epidemiology to work with the risk assessor to interpret the data.
If epidemiologic data adequate for dose-response evaluation are not available, and a risk
assessment is being developed for use in making an important regulatory decision, and if it is
feasible to develop new epidemiologic data, or to extract new data from existing studies, an effort
should be made to develop and provide good epidemiologic dose-response data that can be used
together with, or in preference to, high-dose animal data.
Principle B-1. Dose-response assessment should include a range of reasonable dose measures,
explain why any were rejected, and provide a rationale if any particular dose metric is preferred. In
evaluations of both human and animal data, several different measures of dose should be evaluated
Principle B-2. In the selection of a dose-response model, the greatest weight should be given to
models that fit the observed animal and human data and are consistent with the biologically relevant
mode(s) of action (genotoxic, nongenotoxic, unclassified). When mechanistic knowledge is
uncertain or limited, several plausible dose-response models should be considered and the most
plausible ones, based on available data and professional judgment, should generally be used in dose-response evaluation.
Principle B-3. When extrapolating cancer risk to exposure levels below the observable range,
mechanistic data should be used to characterize the shape of the dose-response function.
Principle B-4. When the available epidemiologic data are not adequate to perform dose-response
analyses, causing low-dose estimates of risk to be derived exclusively from animal data, every effort
should still be made to use the available human data in assessing the validity of low-dose risk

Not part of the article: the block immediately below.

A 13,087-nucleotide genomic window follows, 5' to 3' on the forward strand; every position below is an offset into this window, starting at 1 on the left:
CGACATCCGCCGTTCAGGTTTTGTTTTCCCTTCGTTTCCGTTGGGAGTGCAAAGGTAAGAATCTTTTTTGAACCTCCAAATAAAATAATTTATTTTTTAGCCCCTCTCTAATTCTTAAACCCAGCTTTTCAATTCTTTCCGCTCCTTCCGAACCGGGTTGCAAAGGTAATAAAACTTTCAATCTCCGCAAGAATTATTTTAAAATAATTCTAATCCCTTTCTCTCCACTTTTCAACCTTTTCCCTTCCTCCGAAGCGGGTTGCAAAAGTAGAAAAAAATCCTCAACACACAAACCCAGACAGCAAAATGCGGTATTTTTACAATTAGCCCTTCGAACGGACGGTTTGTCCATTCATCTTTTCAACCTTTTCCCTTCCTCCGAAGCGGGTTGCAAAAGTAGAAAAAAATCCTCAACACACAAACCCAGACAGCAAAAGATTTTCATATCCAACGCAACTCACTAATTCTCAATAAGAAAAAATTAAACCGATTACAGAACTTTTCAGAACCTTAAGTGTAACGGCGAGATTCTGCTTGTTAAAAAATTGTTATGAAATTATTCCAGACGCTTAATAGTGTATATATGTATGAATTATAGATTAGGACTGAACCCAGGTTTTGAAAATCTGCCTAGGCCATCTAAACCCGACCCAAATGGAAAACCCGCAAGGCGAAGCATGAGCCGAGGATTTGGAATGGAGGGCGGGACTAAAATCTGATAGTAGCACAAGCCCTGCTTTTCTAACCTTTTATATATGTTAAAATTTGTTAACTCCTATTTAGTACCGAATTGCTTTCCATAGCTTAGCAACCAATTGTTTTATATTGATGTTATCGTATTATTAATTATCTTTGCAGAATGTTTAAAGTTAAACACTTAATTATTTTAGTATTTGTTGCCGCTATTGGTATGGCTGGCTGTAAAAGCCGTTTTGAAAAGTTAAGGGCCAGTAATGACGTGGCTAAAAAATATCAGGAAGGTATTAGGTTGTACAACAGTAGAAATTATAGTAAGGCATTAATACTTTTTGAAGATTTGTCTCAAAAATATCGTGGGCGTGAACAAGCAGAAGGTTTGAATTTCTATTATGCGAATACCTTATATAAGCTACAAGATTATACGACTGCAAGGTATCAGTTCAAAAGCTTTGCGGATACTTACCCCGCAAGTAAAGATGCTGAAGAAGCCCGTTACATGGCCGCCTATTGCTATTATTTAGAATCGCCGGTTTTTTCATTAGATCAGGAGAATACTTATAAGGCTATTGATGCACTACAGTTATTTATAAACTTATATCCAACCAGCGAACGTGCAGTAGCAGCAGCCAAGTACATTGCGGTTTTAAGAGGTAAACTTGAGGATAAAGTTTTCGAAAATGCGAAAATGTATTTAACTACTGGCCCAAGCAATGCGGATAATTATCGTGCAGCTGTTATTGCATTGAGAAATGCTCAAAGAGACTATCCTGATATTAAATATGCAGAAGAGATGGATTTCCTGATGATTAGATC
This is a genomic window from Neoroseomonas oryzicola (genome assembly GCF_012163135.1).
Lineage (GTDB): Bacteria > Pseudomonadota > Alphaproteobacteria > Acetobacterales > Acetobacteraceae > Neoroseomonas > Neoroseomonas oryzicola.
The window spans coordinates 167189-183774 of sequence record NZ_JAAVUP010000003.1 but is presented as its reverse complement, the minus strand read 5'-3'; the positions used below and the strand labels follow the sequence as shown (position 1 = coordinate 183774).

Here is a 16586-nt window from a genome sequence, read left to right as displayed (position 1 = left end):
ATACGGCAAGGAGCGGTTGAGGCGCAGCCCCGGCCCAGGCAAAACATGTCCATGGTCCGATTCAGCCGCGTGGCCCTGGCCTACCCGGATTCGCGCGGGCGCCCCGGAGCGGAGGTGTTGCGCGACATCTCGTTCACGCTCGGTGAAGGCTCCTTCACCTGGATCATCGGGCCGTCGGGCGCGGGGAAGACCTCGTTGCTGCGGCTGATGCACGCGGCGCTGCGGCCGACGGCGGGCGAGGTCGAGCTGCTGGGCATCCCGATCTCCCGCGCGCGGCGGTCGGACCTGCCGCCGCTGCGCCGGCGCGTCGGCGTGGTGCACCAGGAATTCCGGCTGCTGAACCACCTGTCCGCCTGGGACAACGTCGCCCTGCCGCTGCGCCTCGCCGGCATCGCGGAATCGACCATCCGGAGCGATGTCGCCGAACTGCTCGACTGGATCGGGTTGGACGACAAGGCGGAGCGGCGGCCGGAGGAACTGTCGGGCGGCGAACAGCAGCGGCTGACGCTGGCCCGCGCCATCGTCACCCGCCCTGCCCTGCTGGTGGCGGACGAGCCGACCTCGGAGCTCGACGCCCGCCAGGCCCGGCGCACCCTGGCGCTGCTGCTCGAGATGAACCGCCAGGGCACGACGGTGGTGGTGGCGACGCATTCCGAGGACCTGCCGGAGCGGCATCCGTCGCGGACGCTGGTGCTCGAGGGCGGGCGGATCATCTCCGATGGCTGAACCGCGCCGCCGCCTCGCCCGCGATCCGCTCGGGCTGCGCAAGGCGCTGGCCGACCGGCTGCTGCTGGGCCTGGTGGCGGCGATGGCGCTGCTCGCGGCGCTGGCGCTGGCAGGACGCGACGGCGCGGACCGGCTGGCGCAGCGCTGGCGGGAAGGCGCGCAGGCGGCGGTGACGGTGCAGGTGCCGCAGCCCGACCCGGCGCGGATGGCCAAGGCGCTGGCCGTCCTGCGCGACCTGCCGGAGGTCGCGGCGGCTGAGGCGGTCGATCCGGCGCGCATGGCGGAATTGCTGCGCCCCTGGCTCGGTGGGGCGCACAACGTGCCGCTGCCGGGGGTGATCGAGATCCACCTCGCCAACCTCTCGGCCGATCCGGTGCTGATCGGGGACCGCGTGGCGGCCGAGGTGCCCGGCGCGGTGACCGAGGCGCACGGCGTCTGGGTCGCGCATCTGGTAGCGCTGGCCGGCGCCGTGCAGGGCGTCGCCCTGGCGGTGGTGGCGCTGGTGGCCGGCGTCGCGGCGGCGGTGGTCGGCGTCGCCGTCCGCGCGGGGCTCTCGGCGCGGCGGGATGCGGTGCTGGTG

estimates. To the extent feasible, heterogeneity in the human population should be accounted for.
Whenever feasible, human data on metabolic biomarkers and other biological measures should be
employed to adjust the risk estimates for known differences between species and between high and
low doses. If possible, data on susceptibility should be included.
Principle B-5. When epidemiologic studies are selected for dose-response assessment, higher
quality studies should be given preference, especially those with precise and accurate exposure
information. The availability of information with respect to timing of exposure and response
(time/age of first exposure, intensity of exposure, time to tumor), adjustment for confounding
variables, and potential interaction with other effect modifiers is particularly important.
Principle B-6. A properly conducted meta-analysis, or preferably an analysis based on the raw data
in the original studies, may be used in hazard identification and dose-response evaluation when such
combination includes an evaluation of individual studies and an assessment of heterogeneity. The
combined results ought to provide, more than any single study, precise risk estimates over a wider
range of doses. Before using these tools, the gains should be judged sufficient to justify potential
errors in inference resulting from combining studies of dissimilar design and quality.
Principle B-7. When epidemiological data are used in dose-response assessment, a quantitative
sensitivity analysis should be conducted to determine the potential effects on risk estimates of